SYDNEY (Reuters) – A senate committee investigating how foreign powers use social media to interfere in Australia has recommended a swathe of rules and restrictions for social media platforms, including potentially banning Chinese messaging service WeChat on government devices.
Tuesday’s report contains 17 recommendations including new transparency rules enforceable by fines, expanding an existing TikTok ban on government devices to contractors and investigating a ban on WeChat on government devices.
Companies like TikTok and WeChat posed “unique national security risks” because their parent companies, ByteDance and Tencent, are headquartered in China and subject to its national security laws, committee chair Senator Paterson in a statement.
“Platforms like TikTok and WeChat that are subject to the control of authoritarian regimes illustrate the broader cyber security risk to sensitive government information,” he said in a statement.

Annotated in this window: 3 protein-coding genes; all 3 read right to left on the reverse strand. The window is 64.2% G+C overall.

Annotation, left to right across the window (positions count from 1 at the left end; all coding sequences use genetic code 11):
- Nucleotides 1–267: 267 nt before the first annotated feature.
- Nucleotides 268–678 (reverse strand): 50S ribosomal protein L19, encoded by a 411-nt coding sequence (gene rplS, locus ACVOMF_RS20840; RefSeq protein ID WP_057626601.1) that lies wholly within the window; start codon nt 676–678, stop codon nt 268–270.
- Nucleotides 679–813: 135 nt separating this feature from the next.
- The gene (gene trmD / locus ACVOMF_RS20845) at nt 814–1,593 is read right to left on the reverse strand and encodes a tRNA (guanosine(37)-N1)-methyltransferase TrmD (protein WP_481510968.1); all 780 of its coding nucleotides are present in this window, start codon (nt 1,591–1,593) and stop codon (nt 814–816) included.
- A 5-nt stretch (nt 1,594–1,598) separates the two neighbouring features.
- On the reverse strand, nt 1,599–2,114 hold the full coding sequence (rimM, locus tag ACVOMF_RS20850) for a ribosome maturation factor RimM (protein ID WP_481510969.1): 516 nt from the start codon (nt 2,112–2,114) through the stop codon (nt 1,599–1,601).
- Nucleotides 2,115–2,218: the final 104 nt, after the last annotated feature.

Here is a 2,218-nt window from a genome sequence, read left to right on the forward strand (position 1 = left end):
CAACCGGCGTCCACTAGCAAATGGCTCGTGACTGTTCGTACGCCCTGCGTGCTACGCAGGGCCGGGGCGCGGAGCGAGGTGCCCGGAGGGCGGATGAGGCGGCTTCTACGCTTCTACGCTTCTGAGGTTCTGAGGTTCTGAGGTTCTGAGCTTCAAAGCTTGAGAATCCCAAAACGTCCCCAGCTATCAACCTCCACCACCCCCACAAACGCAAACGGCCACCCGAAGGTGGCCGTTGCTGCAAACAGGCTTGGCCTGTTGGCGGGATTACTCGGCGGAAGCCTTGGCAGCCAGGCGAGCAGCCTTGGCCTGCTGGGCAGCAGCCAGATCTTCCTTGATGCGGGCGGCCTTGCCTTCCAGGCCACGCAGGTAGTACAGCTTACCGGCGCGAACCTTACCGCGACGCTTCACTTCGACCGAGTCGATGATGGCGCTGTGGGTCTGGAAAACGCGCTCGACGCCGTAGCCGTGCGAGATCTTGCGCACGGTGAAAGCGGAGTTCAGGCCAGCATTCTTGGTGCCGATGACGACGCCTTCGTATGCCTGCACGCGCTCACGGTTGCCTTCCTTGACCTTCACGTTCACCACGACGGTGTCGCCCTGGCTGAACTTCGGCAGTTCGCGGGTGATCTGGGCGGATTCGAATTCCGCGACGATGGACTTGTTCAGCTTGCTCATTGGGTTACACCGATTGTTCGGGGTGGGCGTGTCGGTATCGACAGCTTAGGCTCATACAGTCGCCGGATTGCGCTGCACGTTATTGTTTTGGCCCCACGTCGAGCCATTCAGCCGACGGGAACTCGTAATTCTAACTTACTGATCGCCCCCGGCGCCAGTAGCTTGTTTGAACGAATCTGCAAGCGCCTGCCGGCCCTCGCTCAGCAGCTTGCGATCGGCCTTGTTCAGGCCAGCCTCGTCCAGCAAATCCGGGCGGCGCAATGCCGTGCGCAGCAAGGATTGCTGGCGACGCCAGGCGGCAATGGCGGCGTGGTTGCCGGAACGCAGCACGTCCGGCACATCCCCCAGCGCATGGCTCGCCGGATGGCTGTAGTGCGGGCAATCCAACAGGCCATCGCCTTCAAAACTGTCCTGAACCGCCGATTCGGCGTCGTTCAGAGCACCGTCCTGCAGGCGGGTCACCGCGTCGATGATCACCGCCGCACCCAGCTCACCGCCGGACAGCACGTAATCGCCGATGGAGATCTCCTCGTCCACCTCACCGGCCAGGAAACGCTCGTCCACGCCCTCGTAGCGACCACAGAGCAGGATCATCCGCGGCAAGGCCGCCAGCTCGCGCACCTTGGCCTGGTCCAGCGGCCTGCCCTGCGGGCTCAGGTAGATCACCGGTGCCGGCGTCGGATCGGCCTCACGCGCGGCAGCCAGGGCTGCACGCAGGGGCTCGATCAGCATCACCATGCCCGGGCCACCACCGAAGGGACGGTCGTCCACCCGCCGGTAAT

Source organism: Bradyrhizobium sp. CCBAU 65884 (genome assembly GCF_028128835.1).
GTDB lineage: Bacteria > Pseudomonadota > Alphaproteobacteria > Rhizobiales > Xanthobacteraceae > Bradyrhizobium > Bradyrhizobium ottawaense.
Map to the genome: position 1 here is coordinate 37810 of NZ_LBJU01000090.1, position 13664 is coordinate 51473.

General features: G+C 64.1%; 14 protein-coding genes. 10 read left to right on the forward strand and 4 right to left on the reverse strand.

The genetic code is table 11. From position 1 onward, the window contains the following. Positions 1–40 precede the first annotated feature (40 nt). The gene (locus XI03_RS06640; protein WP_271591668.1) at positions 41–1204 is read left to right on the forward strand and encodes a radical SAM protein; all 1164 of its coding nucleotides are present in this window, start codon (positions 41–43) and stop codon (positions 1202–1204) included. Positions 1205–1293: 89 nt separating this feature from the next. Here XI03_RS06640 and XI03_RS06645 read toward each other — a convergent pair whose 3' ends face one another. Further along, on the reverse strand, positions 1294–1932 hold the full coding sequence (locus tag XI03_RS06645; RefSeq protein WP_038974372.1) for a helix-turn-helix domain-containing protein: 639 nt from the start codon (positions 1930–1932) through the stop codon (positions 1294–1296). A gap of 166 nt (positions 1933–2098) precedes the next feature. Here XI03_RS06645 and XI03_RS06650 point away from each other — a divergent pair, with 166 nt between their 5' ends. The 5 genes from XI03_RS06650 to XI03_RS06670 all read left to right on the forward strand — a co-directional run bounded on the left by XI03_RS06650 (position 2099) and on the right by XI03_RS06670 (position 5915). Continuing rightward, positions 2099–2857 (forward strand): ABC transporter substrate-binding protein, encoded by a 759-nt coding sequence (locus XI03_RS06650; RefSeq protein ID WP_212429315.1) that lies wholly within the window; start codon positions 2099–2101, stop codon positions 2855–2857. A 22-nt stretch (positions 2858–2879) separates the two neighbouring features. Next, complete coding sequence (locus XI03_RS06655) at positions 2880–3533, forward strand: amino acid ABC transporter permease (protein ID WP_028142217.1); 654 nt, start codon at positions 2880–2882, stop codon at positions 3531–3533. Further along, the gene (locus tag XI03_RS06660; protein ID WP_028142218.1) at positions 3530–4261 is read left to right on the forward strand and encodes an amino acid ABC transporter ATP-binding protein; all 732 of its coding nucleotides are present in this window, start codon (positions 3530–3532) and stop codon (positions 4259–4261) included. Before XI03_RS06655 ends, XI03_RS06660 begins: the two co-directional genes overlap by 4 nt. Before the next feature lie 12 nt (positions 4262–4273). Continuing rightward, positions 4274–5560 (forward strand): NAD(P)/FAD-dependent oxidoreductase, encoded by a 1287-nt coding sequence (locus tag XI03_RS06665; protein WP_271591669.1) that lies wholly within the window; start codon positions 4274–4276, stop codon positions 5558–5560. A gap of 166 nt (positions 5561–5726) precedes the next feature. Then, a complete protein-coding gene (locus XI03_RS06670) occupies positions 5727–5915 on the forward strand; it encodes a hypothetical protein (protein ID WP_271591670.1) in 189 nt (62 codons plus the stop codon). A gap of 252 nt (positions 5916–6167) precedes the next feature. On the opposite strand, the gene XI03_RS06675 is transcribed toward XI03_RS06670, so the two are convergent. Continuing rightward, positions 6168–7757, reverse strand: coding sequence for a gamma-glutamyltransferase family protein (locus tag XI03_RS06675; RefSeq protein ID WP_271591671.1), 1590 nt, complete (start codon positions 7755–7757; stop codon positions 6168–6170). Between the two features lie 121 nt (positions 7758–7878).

The committee also recommended that Australia helps developing countries in the Indo-Pacific resist “malicious information operations” by authoritarian states.
Led by Liberal Party Senator James Paterson, the five-person committee on foreign interference through social media includes two members from the ruling Labor party, although the report’s recommendations are not binding.
The office of the Prime Minister and Minister for Home Affairs did not immediately respond to a request for comment.
While many recommendations singled out Chinese social media platforms, a set of 11 transparency rules would require all large social media platforms to label state affiliated media accounts, and disclose when governments direct content moderation and actions against accounts of elected officials.
(Reporting by Lewis Jackson, editing by Ed Osmond)